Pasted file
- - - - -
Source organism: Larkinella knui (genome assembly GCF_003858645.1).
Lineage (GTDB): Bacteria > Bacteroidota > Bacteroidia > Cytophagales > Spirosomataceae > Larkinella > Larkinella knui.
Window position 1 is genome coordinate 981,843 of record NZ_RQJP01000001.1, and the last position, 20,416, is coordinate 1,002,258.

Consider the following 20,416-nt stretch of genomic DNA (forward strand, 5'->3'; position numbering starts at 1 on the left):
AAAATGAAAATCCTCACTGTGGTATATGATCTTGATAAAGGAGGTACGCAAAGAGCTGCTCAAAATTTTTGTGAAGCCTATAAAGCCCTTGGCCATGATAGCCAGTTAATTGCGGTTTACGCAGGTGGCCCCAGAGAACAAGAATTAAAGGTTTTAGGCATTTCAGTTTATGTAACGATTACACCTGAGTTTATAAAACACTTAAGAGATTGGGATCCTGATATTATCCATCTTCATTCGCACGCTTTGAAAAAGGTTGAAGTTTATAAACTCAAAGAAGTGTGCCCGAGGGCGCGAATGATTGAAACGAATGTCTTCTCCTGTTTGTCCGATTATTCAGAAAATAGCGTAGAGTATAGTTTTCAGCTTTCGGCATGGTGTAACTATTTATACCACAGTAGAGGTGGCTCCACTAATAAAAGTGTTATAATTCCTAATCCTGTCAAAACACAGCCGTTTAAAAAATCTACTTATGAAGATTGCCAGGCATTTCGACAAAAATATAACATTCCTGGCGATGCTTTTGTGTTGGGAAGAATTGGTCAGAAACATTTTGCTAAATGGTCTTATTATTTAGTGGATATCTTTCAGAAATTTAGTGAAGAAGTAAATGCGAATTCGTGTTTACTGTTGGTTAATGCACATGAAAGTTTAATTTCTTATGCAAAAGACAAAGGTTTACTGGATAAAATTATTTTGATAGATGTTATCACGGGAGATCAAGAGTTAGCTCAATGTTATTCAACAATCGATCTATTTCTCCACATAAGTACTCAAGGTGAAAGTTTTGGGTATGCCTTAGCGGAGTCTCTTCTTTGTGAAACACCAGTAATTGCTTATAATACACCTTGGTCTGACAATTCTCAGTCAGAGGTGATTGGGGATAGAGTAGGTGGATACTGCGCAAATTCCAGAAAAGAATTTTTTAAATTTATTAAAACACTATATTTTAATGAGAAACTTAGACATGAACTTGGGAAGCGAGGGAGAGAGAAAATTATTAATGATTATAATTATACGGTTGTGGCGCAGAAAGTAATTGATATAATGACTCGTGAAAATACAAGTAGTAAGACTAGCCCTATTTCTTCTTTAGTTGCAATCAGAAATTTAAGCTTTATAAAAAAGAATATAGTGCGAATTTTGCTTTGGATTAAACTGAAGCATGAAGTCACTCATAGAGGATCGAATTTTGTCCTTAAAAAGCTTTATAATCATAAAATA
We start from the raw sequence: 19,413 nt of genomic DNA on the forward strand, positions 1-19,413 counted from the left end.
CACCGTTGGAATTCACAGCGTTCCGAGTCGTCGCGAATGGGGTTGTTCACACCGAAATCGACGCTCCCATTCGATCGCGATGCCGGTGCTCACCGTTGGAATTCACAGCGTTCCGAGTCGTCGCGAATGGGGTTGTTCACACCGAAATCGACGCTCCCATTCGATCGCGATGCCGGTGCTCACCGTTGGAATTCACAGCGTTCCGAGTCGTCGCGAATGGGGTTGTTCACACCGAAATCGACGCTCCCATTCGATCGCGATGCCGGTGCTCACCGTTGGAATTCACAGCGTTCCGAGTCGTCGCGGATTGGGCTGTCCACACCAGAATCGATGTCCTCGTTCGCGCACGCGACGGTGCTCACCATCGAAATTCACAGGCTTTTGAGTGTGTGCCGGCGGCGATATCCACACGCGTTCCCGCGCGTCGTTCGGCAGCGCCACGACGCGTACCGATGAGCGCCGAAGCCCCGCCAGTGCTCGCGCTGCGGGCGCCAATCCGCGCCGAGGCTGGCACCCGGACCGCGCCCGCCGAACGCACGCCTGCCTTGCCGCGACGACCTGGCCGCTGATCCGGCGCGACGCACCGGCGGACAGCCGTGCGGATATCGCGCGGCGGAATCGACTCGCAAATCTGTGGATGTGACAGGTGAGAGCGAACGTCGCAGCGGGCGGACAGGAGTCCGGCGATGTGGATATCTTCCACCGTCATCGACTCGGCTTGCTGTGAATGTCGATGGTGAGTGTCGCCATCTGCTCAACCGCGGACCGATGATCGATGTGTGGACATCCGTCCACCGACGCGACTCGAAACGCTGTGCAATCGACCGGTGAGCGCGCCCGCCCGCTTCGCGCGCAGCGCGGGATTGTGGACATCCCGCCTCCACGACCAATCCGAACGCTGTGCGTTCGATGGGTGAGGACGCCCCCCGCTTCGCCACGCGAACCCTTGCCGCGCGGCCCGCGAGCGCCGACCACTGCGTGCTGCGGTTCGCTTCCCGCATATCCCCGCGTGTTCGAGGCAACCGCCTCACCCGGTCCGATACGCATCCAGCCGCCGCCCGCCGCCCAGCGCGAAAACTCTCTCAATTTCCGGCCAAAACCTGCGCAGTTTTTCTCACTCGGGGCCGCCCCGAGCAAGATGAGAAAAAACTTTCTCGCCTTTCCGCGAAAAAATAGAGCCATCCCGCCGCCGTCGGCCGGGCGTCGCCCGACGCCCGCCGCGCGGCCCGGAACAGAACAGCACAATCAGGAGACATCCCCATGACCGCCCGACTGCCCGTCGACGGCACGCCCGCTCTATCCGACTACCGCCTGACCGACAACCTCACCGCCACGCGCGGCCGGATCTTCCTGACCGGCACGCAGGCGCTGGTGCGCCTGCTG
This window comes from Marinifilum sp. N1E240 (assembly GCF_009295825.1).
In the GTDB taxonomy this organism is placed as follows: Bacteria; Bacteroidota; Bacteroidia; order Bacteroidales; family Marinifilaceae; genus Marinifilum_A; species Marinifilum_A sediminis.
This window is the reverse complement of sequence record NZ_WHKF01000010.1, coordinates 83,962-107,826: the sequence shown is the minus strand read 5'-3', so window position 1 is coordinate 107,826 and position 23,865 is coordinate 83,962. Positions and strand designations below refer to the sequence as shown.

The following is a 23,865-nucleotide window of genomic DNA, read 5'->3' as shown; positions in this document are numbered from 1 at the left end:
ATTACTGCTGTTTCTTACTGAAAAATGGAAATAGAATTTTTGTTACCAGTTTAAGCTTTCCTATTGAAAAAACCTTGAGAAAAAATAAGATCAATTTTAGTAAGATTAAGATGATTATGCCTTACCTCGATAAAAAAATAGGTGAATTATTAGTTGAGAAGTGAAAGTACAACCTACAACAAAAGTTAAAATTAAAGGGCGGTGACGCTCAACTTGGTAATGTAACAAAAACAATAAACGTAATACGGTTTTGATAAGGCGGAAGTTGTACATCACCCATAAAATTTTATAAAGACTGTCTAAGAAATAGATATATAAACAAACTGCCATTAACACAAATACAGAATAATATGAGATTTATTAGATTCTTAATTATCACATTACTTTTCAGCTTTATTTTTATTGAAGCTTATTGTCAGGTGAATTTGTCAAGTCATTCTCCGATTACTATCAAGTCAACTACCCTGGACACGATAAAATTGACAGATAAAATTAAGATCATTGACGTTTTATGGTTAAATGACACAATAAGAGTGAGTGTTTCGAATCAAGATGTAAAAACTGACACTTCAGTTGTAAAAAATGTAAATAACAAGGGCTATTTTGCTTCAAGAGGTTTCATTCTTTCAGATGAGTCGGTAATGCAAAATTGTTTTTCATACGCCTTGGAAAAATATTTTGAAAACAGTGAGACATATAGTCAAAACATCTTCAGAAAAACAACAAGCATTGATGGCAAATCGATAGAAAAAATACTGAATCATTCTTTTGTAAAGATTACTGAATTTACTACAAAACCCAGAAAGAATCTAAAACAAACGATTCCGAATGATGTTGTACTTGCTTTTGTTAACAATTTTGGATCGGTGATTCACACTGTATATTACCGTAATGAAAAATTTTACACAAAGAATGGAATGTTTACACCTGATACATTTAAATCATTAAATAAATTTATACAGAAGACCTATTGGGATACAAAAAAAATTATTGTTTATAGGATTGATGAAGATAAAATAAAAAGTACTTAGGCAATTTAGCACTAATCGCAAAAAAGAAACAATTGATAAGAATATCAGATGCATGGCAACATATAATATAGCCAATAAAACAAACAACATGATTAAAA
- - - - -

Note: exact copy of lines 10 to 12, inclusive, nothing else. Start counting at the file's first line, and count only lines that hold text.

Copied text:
This window is the reverse complement of sequence record NZ_WHKF01000010.1, coordinates 83,962-107,826: the sequence shown is the minus strand read 5'-3', so window position 1 is coordinate 107,826 and position 23,865 is coordinate 83,962. Positions and strand designations below refer to the sequence as shown.

The following is a 23,865-nucleotide window of genomic DNA, read 5'->3' as shown; positions in this document are numbered from 1 at the left end:
ATTACTGCTGTTTCTTACTGAAAAATGGAAATAGAATTTTTGTTACCAGTTTAAGCTTTCCTATTGAAAAAACCTTGAGAAAAAATAAGATCAATTTTAGTAAGATTAAGATGATTATGCCTTACCTCGATAAAAAAATAGGTGAATTATTAGTTGAGAAGTGAAAGTACAACCTACAACAAAAGTTAAAATTAAAGGGCGGTGACGCTCAACTTGGTAATGTAACAAAAACAATAAACGTAATACGGTTTTGATAAGGCGGAAGTTGTACATCACCCATAAAATTTTATAAAGACTGTCTAAGAAATAGATATATAAACAAACTGCCATTAACACAAATACAGAATAATATGAGATTTATTAGATTCTTAATTATCACATTACTTTTCAGCTTTATTTTTATTGAAGCTTATTGTCAGGTGAATTTGTCAAGTCATTCTCCGATTACTATCAAGTCAACTACCCTGGACACGATAAAATTGACAGATAAAATTAAGATCATTGACGTTTTATGGTTAAATGACACAATAAGAGTGAGTGTTTCGAATCAAGATGTAAAAACTGACACTTCAGTTGTAAAAAATGTAAATAACAAGGGCTATTTTGCTTCAAGAGGTTTCATTCTTTCAGATGAGTCGGTAATGCAAAATTGTTTTTCATACGCCTTGGAAAAATATTTTGAAAACAGTGAGACATATAGTCAAAACATCTTCAGAAAAACAACAAGCATTGATGGCAAATCGATAGAAAAAATACTGAATCATTCTTTTGTAAAGATTACTGAATTTACTACAAAACCCAGAAAGAATCTAAAACAAACGATTCCGAATGATGTTGTACTTGCTTTTGTTAACAATTTTGGATCGGTGATTCACACTGTATATTACCGTAATGAAAAATTTTACACAAAGAATGGAATGTTTACACCTGATACATTTAAATCATTAAATAAATTTATACAGAAGACCTATTGGGATACAAAAAAAATTATTGTTTATAGGATTGATGAAGATAAAATAAAAAGTACTTAGGCAATTTAGCACTAATCGCAAAAAAGAAACAATTGATAAGAATATCAGATGCATGGCAACATATAATATAGCCAATAAAACAAACAACATGATTAAAA